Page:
|Drugs are so common today for many of us they are quite simply a way of life
which we accept almost without thinking. There is no limit or estimate as to how
many drugs are in our society as they are all around us with anything from 'our
favourite drug ' - alcohol to work with computers, gambling heroin and shopping
It is important from the outset that we get away from thinking it is
only the illegal drugs which people struggle with. (These are often the ones
which cause more social harm, so are more obvious, and to which attract more
funding as a result. Equally concerning to us should be the harm to the
individual and the people around them. This harm can be caused as the individual
places more priority on their 'drug' than anything else, thus harming
themselves, those around them and so on). Or indeed that all drugs are illegal.
Or that all drugs are substances. Indeed for some people a behaviour such as
compulsive shopping can give the shopper the near same effects as a drug such as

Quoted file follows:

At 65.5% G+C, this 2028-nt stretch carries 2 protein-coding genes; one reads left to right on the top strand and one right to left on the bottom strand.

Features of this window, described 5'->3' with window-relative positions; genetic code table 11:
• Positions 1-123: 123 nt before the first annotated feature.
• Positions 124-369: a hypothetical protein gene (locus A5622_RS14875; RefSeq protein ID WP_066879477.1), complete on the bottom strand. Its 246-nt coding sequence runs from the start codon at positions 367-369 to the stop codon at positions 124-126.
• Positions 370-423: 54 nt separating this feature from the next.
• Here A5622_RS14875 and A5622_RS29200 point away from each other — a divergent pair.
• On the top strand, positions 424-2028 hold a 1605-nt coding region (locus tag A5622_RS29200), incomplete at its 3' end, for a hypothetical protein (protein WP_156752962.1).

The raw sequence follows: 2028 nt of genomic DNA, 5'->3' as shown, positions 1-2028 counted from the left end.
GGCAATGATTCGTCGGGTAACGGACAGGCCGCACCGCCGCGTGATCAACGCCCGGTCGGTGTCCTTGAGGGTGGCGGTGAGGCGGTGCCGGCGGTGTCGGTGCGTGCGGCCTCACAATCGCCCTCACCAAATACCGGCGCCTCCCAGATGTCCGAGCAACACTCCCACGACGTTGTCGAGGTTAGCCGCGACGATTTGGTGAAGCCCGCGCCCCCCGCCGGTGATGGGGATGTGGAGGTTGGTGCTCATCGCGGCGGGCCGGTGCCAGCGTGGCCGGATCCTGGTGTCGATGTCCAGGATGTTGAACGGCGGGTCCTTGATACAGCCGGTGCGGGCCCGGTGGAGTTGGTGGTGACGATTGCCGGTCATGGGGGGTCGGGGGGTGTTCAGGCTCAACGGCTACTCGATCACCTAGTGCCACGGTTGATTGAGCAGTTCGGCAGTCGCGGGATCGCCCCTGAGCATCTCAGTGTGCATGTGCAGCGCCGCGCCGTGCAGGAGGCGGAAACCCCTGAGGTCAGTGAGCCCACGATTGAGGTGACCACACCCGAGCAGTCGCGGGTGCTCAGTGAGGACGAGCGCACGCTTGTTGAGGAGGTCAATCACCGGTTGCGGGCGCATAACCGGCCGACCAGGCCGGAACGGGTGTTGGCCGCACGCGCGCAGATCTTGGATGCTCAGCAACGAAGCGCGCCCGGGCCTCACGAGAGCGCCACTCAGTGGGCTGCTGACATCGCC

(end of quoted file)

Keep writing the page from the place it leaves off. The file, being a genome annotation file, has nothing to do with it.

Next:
heroin or alcohol.
The Oxford Dictionary defines a drug as 'any substance used
in medicine'. Quite simply the chaotic use of a drug, to the point where it
affects our work life, social life, home life, finances is a good indicator that
we are developing a problem. If we then try to give up our drug and face
withdrawal symptoms and need to return to use to avoid depression or return to a
state of normality then, we very likely, are on the path to addiction. Therefore
a good indicator of whether we have a problem or not is: Are we able to live
without our 'drug'?
|Dealing with the substance or behaviour we are addicted to is just the start of confronting our addiction. We must deal with the roots of our addiction, the reason why we do what we do, otherwise we could just end up trading one addiction for another as this picture clearly illustrates.